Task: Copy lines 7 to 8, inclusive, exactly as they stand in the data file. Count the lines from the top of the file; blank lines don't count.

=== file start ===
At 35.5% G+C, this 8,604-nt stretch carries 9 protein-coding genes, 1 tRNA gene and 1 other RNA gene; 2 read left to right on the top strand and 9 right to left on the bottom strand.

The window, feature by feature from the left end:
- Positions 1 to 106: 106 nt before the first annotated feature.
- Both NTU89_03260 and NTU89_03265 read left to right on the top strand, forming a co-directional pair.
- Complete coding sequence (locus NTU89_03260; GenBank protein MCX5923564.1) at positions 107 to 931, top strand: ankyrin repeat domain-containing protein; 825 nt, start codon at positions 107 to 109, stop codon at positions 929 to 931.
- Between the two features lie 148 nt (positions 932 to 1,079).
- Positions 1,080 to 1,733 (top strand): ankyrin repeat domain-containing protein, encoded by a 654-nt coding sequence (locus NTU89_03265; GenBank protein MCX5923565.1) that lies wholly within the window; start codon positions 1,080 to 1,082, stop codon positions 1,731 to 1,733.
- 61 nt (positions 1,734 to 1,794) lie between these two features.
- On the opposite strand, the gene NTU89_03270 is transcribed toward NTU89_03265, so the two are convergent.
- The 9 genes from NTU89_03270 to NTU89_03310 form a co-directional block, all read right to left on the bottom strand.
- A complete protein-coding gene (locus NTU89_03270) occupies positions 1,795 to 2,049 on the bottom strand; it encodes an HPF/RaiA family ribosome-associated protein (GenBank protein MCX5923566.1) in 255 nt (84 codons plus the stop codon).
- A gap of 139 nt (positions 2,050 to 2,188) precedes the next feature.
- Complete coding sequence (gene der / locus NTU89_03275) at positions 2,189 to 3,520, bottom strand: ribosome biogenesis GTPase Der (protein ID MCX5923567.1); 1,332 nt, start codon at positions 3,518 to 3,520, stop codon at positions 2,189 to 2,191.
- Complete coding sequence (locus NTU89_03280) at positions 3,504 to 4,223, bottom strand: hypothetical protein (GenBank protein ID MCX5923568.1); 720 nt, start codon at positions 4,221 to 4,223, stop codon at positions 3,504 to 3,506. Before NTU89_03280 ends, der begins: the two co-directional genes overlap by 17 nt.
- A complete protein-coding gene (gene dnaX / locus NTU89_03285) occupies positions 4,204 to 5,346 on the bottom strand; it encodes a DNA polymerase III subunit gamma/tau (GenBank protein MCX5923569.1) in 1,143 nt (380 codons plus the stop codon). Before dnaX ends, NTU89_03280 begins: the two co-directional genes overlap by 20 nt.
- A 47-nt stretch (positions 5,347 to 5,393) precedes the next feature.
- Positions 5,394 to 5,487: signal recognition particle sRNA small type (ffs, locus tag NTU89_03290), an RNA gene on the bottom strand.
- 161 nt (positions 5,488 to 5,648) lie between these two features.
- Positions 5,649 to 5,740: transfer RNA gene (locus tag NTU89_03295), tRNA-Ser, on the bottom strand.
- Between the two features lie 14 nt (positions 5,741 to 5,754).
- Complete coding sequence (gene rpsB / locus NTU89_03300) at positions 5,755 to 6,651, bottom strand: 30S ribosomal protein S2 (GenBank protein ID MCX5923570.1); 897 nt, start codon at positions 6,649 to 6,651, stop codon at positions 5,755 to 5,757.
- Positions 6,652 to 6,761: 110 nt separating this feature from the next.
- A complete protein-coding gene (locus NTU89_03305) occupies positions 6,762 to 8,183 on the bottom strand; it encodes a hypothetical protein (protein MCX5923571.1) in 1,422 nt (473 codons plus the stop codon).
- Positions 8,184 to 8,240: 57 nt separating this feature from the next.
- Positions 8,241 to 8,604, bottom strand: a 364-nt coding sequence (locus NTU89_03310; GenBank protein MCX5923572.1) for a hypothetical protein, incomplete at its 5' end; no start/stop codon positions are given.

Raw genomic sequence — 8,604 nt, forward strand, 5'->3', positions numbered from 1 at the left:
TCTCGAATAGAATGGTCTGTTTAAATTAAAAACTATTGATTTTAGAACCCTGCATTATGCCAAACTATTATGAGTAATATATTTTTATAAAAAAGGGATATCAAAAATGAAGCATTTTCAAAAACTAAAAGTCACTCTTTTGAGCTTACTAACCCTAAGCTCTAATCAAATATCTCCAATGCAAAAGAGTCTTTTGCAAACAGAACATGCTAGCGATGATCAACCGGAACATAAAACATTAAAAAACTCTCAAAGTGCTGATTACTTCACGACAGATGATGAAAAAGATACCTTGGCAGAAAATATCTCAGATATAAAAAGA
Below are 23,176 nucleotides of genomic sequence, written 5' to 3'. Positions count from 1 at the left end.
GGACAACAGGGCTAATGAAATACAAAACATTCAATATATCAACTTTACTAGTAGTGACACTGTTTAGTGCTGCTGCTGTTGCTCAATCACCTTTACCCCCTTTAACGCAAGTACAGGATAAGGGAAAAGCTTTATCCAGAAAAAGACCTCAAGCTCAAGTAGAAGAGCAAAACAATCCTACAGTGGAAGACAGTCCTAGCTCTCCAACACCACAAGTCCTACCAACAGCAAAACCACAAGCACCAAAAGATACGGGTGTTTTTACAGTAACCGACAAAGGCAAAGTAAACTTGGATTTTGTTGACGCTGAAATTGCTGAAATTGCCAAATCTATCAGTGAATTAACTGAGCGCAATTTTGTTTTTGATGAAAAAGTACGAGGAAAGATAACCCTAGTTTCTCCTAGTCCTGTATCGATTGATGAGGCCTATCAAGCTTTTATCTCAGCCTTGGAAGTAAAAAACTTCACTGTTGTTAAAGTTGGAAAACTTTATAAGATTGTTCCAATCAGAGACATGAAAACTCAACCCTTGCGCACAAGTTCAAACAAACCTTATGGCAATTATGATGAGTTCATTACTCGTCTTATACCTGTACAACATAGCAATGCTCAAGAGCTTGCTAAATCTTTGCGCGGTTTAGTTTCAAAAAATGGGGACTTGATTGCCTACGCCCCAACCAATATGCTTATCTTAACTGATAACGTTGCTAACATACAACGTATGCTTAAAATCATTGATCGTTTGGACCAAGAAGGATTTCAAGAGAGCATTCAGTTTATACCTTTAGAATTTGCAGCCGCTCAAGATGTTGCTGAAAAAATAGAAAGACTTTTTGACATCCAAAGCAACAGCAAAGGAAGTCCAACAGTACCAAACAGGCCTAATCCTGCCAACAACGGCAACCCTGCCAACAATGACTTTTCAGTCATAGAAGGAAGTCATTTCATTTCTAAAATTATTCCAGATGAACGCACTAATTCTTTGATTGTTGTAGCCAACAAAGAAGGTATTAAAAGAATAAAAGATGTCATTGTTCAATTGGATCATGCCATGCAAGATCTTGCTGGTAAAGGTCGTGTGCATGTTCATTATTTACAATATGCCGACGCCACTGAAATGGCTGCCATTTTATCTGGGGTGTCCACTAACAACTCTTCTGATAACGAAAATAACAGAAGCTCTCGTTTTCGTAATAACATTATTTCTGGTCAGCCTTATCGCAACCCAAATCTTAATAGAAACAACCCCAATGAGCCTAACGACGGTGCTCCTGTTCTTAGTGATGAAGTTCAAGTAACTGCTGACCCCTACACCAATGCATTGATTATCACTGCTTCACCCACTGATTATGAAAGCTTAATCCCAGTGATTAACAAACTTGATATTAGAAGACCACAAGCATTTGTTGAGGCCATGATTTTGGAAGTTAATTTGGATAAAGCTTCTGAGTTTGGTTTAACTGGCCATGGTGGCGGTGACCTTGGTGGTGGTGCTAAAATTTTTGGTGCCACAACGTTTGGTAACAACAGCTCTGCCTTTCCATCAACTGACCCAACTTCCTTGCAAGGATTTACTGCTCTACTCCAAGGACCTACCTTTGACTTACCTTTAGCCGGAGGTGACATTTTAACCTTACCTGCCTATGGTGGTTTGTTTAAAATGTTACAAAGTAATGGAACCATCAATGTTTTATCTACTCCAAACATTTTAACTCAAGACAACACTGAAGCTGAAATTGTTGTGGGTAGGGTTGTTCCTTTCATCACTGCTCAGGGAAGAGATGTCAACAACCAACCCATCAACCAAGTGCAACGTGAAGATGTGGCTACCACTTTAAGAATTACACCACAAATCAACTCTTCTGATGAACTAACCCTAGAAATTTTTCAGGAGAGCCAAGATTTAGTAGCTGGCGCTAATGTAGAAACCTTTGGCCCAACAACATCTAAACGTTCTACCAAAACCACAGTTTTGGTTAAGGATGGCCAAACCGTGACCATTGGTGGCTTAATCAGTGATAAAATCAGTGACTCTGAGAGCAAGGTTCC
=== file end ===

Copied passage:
- Positions 1,080 to 1,733 (top strand): ankyrin repeat domain-containing protein, encoded by a 654-nt coding sequence (locus NTU89_03265; GenBank protein MCX5923565.1) that lies wholly within the window; start codon positions 1,080 to 1,082, stop codon positions 1,731 to 1,733.
- 61 nt (positions 1,734 to 1,794) lie between these two features.